Just as suspension cables are responsible for distributing the load of the bridge evenly across its length, contract tests ensure that each micro-service in the system is correctly integrated with the others and that they all work together as intended.
In the same way that suspension cables are inspected regularly to ensure their integrity, contract tests should be run regularly (e.g., before deployments) to ensure that the micro-services in the system are functioning as intended.
This helps identify any potential issues before they become major problems, allowing for timely resolution and circumventing system disruptions.
Overall, the metaphor of suspension cables in a suspension bridge is a useful reminder of the importance of contract tests in a micro-service architecture.
They are crucial in ensuring the system's stability and reliability, and should be treated with the same level of care and attention as any other critical component.
A suspension bridge deck serves as a link between the island and the mainland, allowing people and vehicles to cross the water safely. Similarly, E2E tests in a micro-service architecture constitute the connection between the system's different parts, allowing developers to safely navigate new features into production.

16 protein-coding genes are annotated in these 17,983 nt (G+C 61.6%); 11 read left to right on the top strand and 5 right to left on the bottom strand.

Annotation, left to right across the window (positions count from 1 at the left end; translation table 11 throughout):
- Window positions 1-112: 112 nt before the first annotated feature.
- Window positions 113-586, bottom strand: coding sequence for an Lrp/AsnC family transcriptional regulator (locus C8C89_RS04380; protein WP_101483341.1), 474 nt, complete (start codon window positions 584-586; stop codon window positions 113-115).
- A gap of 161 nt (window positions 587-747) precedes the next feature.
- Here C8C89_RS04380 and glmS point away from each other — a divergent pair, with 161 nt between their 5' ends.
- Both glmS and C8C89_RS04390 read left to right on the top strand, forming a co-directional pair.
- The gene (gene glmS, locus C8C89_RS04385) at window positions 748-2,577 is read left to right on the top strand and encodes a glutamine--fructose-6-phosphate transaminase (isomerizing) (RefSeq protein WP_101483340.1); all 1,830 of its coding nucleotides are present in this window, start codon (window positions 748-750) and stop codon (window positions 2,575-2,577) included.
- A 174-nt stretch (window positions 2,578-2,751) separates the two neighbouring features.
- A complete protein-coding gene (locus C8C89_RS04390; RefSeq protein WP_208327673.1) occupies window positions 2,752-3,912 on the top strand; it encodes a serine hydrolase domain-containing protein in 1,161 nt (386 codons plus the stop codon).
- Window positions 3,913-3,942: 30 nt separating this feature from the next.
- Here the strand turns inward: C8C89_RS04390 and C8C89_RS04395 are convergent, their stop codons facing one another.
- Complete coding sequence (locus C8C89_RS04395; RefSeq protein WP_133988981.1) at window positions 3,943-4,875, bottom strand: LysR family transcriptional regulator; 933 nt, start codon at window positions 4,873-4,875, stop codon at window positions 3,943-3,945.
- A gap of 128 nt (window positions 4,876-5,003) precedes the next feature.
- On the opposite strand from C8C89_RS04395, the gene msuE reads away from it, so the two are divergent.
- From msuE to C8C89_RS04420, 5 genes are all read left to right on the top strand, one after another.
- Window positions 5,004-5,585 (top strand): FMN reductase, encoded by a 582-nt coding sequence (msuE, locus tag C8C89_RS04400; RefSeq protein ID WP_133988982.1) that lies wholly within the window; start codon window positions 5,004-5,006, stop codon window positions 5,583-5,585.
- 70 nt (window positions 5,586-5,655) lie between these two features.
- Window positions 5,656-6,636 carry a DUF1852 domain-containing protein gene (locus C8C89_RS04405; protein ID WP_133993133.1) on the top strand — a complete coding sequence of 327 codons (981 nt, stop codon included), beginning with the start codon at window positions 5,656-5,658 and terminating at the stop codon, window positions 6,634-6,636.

Unlike the E2E Journey tests within a vertical, which only test the user journey in that domain, the full E2E tests that resemble the deck verify the horizontal integration of all domains. In other words, the interaction of one or more users with the complete system without using any mocks or stubs.
If any part of the system is not functioning correctly, it can create obstacles and disrupt the user's journey, much like a pothole in the road surface of the bridge.
By regularly running E2E tests, you ensure that the system is functioning as intended and that the user journey is smooth and seamless.
Overall, testing a micro-service architecture is very much like building a bridge using spaghetti and hot glue. By following a holistic approach and considering all system components, including NFRs, contract tests, and E2E tests, a stable and reliable bridge is well within reach. Unlike a bridge made of a block of noodles glued together, our bridge will elegantly stand up to the challenges of the modern software landscape. So, next time you find yourself tasked with building a micro-service architecture, remember: a little bit of planning and attention to detail can go a long way toward creating a robust and resilient system.